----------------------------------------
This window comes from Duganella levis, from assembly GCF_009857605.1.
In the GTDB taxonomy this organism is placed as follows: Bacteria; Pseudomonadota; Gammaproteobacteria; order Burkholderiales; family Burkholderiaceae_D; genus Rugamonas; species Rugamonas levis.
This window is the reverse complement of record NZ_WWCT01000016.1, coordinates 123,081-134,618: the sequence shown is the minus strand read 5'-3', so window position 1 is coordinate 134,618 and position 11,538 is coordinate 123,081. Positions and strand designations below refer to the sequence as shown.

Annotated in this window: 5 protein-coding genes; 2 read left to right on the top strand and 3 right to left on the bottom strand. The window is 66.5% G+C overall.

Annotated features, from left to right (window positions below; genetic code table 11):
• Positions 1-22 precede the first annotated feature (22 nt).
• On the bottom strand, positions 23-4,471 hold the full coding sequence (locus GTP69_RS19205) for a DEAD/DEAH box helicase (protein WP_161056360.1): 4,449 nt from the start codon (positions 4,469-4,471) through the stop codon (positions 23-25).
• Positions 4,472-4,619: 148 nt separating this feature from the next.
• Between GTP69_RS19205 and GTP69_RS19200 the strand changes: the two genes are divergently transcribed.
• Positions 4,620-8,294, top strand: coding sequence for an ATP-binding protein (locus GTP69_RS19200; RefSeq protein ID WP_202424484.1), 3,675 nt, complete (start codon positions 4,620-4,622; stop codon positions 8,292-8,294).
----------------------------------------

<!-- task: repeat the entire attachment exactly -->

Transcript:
This window comes from Duganella levis, from assembly GCF_009857605.1.
In the GTDB taxonomy this organism is placed as follows: Bacteria; Pseudomonadota; Gammaproteobacteria; order Burkholderiales; family Burkholderiaceae_D; genus Rugamonas; species Rugamonas levis.
This window is the reverse complement of record NZ_WWCT01000016.1, coordinates 123,081-134,618: the sequence shown is the minus strand read 5'-3', so window position 1 is coordinate 134,618 and position 11,538 is coordinate 123,081. Positions and strand designations below refer to the sequence as shown.

Annotated in this window: 5 protein-coding genes; 2 read left to right on the top strand and 3 right to left on the bottom strand. The window is 66.5% G+C overall.

Annotated features, from left to right (window positions below; genetic code table 11):
• Positions 1-22 precede the first annotated feature (22 nt).
• On the bottom strand, positions 23-4,471 hold the full coding sequence (locus GTP69_RS19205) for a DEAD/DEAH box helicase (protein WP_161056360.1): 4,449 nt from the start codon (positions 4,469-4,471) through the stop codon (positions 23-25).
• Positions 4,472-4,619: 148 nt separating this feature from the next.
• Between GTP69_RS19205 and GTP69_RS19200 the strand changes: the two genes are divergently transcribed.
• Positions 4,620-8,294, top strand: coding sequence for an ATP-binding protein (locus GTP69_RS19200; RefSeq protein ID WP_202424484.1), 3,675 nt, complete (start codon positions 4,620-4,622; stop codon positions 8,292-8,294).